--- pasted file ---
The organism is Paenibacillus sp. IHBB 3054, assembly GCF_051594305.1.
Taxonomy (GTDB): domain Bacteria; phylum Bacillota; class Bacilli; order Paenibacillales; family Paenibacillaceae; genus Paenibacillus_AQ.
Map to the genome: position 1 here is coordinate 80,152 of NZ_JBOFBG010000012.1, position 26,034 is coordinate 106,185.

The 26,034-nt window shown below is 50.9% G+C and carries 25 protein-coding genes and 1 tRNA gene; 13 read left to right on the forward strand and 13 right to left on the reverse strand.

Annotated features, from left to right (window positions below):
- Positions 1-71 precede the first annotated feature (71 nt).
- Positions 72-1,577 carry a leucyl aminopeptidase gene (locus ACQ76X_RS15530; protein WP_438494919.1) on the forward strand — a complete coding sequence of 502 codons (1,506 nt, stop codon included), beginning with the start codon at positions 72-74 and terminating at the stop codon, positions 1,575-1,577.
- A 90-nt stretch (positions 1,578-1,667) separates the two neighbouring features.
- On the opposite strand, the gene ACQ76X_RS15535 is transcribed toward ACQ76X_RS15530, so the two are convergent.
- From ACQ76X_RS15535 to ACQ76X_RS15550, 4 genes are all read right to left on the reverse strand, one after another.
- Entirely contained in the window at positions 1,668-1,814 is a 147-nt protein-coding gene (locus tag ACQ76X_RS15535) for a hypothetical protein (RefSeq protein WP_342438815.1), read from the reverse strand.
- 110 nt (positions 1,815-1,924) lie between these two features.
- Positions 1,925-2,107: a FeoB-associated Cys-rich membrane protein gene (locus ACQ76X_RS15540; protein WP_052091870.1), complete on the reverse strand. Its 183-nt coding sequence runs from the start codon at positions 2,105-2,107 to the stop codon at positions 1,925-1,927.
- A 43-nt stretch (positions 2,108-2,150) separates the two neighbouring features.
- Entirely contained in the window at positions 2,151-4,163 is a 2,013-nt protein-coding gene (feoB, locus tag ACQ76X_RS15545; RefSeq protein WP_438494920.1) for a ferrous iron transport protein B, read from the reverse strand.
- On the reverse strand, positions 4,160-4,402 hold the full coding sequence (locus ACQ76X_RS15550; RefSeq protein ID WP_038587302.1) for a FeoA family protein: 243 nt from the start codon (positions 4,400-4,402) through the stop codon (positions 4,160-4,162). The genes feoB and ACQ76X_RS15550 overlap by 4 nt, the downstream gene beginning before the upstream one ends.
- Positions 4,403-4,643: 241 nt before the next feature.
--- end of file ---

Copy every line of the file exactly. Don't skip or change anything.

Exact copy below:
The organism is Paenibacillus sp. IHBB 3054, assembly GCF_051594305.1.
Taxonomy (GTDB): domain Bacteria; phylum Bacillota; class Bacilli; order Paenibacillales; family Paenibacillaceae; genus Paenibacillus_AQ.
Map to the genome: position 1 here is coordinate 80,152 of NZ_JBOFBG010000012.1, position 26,034 is coordinate 106,185.

The 26,034-nt window shown below is 50.9% G+C and carries 25 protein-coding genes and 1 tRNA gene; 13 read left to right on the forward strand and 13 right to left on the reverse strand.

Annotated features, from left to right (window positions below):
- Positions 1-71 precede the first annotated feature (71 nt).
- Positions 72-1,577 carry a leucyl aminopeptidase gene (locus ACQ76X_RS15530; protein WP_438494919.1) on the forward strand — a complete coding sequence of 502 codons (1,506 nt, stop codon included), beginning with the start codon at positions 72-74 and terminating at the stop codon, positions 1,575-1,577.
- A 90-nt stretch (positions 1,578-1,667) separates the two neighbouring features.
- On the opposite strand, the gene ACQ76X_RS15535 is transcribed toward ACQ76X_RS15530, so the two are convergent.
- From ACQ76X_RS15535 to ACQ76X_RS15550, 4 genes are all read right to left on the reverse strand, one after another.
- Entirely contained in the window at positions 1,668-1,814 is a 147-nt protein-coding gene (locus tag ACQ76X_RS15535) for a hypothetical protein (RefSeq protein WP_342438815.1), read from the reverse strand.
- 110 nt (positions 1,815-1,924) lie between these two features.
- Positions 1,925-2,107: a FeoB-associated Cys-rich membrane protein gene (locus ACQ76X_RS15540; protein WP_052091870.1), complete on the reverse strand. Its 183-nt coding sequence runs from the start codon at positions 2,105-2,107 to the stop codon at positions 1,925-1,927.
- A 43-nt stretch (positions 2,108-2,150) separates the two neighbouring features.
- Entirely contained in the window at positions 2,151-4,163 is a 2,013-nt protein-coding gene (feoB, locus tag ACQ76X_RS15545; RefSeq protein WP_438494920.1) for a ferrous iron transport protein B, read from the reverse strand.
- On the reverse strand, positions 4,160-4,402 hold the full coding sequence (locus ACQ76X_RS15550; RefSeq protein ID WP_038587302.1) for a FeoA family protein: 243 nt from the start codon (positions 4,400-4,402) through the stop codon (positions 4,160-4,162). The genes feoB and ACQ76X_RS15550 overlap by 4 nt, the downstream gene beginning before the upstream one ends.
- Positions 4,403-4,643: 241 nt before the next feature.